Suburban food truck rodeo round-ups


Culinaria 2014 in downtown San Antonio – Source:

While visiting San Antonio this past spring, several food trucks were lined up around portions of the main government square in the city’s central business district waiting for hungry diners to come bounding out of their office chutes at noon. This allowed one-stop dining, so to speak, for those interested in eating from one of the vendors. For a dense location like a downtown, this format works well, as a central square is generally accessible from throughout the heart of the city by foot, bike or transit during a lunch hour.



In terms of suburbia, food trucks (or trailers) tend to stake their claim wherever they can get permission from the landowner – sometimes to the dismay of neighbors and the community. So, instead of trying to lasso a bunch of roaming food trucks, how about taking the bull by the horns and finding a specific place for them all to assemble? A festive, one-stop food truck rodeo, with all the vendors easily accessible in a single place. Economies of agglomeration works for farmers markets, craft markets, fast food, retailers, and artisan markets; why not for food trucks and trailers?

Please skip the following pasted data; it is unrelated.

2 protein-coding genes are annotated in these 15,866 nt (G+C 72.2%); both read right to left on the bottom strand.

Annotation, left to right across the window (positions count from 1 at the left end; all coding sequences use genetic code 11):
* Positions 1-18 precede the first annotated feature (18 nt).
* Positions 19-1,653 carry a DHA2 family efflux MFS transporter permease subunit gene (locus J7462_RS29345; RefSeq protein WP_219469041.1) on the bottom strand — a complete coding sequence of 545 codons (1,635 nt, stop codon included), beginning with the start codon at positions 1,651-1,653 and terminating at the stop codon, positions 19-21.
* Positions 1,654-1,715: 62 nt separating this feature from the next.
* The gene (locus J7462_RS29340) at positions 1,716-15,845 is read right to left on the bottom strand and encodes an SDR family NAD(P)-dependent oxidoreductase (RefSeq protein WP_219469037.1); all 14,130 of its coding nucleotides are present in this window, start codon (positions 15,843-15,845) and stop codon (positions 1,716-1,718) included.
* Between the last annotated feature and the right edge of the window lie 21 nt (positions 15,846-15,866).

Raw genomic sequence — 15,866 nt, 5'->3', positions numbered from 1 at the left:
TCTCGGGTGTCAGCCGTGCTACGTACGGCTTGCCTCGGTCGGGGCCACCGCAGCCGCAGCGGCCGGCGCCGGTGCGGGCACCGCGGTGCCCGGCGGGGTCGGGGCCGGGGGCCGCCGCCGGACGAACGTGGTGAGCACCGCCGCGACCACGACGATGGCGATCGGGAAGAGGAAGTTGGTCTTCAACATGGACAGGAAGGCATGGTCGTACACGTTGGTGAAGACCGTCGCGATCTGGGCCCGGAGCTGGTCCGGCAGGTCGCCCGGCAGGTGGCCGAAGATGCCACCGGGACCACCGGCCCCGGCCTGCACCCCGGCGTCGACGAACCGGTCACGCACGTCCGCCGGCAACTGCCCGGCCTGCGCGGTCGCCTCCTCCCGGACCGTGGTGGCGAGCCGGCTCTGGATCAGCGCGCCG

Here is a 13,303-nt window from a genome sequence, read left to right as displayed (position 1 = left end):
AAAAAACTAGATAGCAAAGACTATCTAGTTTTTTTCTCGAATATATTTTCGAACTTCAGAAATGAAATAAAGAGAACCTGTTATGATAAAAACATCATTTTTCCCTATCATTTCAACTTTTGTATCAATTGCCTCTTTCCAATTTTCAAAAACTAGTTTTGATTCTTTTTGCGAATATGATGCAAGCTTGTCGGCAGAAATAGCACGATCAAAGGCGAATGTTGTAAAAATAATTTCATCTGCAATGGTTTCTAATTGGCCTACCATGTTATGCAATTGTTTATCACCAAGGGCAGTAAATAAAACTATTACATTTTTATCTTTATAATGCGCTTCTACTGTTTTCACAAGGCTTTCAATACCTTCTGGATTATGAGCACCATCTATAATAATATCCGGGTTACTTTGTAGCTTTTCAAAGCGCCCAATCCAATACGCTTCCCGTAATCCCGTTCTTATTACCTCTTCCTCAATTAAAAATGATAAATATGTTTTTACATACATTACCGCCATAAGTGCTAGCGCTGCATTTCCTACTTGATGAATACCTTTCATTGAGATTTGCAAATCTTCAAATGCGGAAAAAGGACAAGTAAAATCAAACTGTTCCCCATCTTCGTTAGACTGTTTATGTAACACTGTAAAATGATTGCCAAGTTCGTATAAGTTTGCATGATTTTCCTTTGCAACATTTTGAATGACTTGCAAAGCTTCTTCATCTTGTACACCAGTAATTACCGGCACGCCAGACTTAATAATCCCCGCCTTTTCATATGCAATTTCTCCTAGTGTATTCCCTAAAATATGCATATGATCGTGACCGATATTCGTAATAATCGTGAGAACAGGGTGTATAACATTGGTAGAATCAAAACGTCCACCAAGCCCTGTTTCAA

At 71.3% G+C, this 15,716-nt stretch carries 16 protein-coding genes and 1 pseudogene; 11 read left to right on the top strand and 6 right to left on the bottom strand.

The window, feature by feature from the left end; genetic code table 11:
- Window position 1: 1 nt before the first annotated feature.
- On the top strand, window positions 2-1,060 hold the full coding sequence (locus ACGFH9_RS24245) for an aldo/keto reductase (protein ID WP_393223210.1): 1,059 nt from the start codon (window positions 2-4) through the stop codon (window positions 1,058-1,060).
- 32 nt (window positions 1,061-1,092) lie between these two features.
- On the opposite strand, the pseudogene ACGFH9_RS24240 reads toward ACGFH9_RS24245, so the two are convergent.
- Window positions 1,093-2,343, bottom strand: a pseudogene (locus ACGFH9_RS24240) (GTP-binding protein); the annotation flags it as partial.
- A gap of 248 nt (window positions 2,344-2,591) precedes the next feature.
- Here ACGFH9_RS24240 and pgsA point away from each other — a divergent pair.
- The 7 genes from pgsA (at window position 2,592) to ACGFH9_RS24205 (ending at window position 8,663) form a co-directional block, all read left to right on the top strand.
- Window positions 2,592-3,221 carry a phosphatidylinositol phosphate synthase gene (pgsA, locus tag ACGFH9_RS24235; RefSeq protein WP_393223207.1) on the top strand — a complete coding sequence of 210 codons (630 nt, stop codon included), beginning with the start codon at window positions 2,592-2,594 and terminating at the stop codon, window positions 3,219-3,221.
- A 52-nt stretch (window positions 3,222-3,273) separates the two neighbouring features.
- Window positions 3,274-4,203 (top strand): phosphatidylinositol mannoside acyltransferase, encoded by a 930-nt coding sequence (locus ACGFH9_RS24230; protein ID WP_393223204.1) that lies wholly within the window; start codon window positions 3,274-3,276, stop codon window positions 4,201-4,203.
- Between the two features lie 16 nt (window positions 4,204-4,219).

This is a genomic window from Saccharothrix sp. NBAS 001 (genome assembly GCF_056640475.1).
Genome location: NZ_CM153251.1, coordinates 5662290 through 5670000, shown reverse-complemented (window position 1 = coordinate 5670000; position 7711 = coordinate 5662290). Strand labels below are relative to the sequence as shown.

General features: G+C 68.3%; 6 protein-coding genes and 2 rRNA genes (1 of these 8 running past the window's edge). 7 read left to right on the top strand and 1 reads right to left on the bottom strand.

Finding the suitable and most appropriate location to corral untamed food trucks into a rodeo may be the toughest challenge of all. Options could include community-owned parks and properties where each vendor pays a nominal fee; an on-street location, but only if on-street parking is permitted; an empty parcel with the owner’s permission; or a largely vacant shopping complex – loads of leftover parking to steer the grazing customer’s vehicles. The location chosen should have as many of the following attributes as possible:

  • Pedestrian, bicycle, and transit access
  • Parking for those who must drive
  • Centralized location
  • Proximity to significant employment and/or retail centers – to create the foot traffic necessary for the rodeo to succeed.
  • Amenities such as seating, shade, and entertainment
  • A regular and regulated schedule

It can be like the Wild West out there sometimes for planners, but with some forethought and implementation, unbridled food trucks can been tamed to meet your community standards, while also serving up great grub for hungry cowpokes and sodbusters, alike. Yee-haw!

This entry was posted in bicycling, Biking, branding, business, cities, civics, civility, coffee shops/cafes, commerce, Cuisine, economic development, economic gardening, entrepreneurship, Food, food systems, fun, infrastructure, land use, logistics, marketing, placemaking, planning, politics, Small business, third places, tourism, traffic, transportation, Travel, urban planning, walking, zoning and tagged , , , , , , , , , , , . Bookmark the permalink.

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